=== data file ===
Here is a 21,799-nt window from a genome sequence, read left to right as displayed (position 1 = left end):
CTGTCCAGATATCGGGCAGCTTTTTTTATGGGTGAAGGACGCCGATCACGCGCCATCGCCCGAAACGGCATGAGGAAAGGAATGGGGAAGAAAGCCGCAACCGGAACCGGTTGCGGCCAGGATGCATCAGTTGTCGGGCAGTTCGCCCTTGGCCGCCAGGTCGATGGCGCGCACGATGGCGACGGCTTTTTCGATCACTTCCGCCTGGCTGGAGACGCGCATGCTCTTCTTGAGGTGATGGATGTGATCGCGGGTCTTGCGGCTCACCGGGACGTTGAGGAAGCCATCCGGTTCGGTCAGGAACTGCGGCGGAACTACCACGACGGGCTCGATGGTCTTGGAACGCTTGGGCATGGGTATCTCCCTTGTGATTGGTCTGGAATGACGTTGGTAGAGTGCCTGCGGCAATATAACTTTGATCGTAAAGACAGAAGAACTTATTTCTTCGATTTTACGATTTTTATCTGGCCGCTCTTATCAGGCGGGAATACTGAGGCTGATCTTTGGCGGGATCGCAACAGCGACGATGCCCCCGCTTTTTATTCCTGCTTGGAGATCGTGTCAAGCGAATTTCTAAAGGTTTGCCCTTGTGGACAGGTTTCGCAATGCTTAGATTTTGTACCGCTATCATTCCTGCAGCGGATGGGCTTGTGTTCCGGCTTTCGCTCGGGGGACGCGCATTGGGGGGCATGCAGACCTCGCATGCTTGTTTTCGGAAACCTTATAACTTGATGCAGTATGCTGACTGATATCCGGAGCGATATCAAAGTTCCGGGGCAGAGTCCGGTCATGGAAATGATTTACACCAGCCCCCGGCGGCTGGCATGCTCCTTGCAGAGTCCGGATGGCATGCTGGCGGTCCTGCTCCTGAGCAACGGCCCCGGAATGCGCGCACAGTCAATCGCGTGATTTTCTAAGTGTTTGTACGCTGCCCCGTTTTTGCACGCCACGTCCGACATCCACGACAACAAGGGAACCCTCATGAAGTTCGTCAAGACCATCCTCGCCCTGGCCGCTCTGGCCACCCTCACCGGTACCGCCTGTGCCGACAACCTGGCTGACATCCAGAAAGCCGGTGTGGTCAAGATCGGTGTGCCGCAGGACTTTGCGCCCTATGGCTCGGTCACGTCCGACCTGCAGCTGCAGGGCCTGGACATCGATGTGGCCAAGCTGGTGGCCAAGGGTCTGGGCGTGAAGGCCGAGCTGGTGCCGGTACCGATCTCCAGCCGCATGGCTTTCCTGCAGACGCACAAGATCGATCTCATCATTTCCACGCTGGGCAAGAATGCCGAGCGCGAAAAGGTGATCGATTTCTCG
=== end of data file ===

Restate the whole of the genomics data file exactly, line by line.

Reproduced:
Here is a 21,799-nt window from a genome sequence, read left to right as displayed (position 1 = left end):
CTGTCCAGATATCGGGCAGCTTTTTTTATGGGTGAAGGACGCCGATCACGCGCCATCGCCCGAAACGGCATGAGGAAAGGAATGGGGAAGAAAGCCGCAACCGGAACCGGTTGCGGCCAGGATGCATCAGTTGTCGGGCAGTTCGCCCTTGGCCGCCAGGTCGATGGCGCGCACGATGGCGACGGCTTTTTCGATCACTTCCGCCTGGCTGGAGACGCGCATGCTCTTCTTGAGGTGATGGATGTGATCGCGGGTCTTGCGGCTCACCGGGACGTTGAGGAAGCCATCCGGTTCGGTCAGGAACTGCGGCGGAACTACCACGACGGGCTCGATGGTCTTGGAACGCTTGGGCATGGGTATCTCCCTTGTGATTGGTCTGGAATGACGTTGGTAGAGTGCCTGCGGCAATATAACTTTGATCGTAAAGACAGAAGAACTTATTTCTTCGATTTTACGATTTTTATCTGGCCGCTCTTATCAGGCGGGAATACTGAGGCTGATCTTTGGCGGGATCGCAACAGCGACGATGCCCCCGCTTTTTATTCCTGCTTGGAGATCGTGTCAAGCGAATTTCTAAAGGTTTGCCCTTGTGGACAGGTTTCGCAATGCTTAGATTTTGTACCGCTATCATTCCTGCAGCGGATGGGCTTGTGTTCCGGCTTTCGCTCGGGGGACGCGCATTGGGGGGCATGCAGACCTCGCATGCTTGTTTTCGGAAACCTTATAACTTGATGCAGTATGCTGACTGATATCCGGAGCGATATCAAAGTTCCGGGGCAGAGTCCGGTCATGGAAATGATTTACACCAGCCCCCGGCGGCTGGCATGCTCCTTGCAGAGTCCGGATGGCATGCTGGCGGTCCTGCTCCTGAGCAACGGCCCCGGAATGCGCGCACAGTCAATCGCGTGATTTTCTAAGTGTTTGTACGCTGCCCCGTTTTTGCACGCCACGTCCGACATCCACGACAACAAGGGAACCCTCATGAAGTTCGTCAAGACCATCCTCGCCCTGGCCGCTCTGGCCACCCTCACCGGTACCGCCTGTGCCGACAACCTGGCTGACATCCAGAAAGCCGGTGTGGTCAAGATCGGTGTGCCGCAGGACTTTGCGCCCTATGGCTCGGTCACGTCCGACCTGCAGCTGCAGGGCCTGGACATCGATGTGGCCAAGCTGGTGGCCAAGGGTCTGGGCGTGAAGGCCGAGCTGGTGCCGGTACCGATCTCCAGCCGCATGGCTTTCCTGCAGACGCACAAGATCGATCTCATCATTTCCACGCTGGGCAAGAATGCCGAGCGCGAAAAGGTGATCGATTTCTCG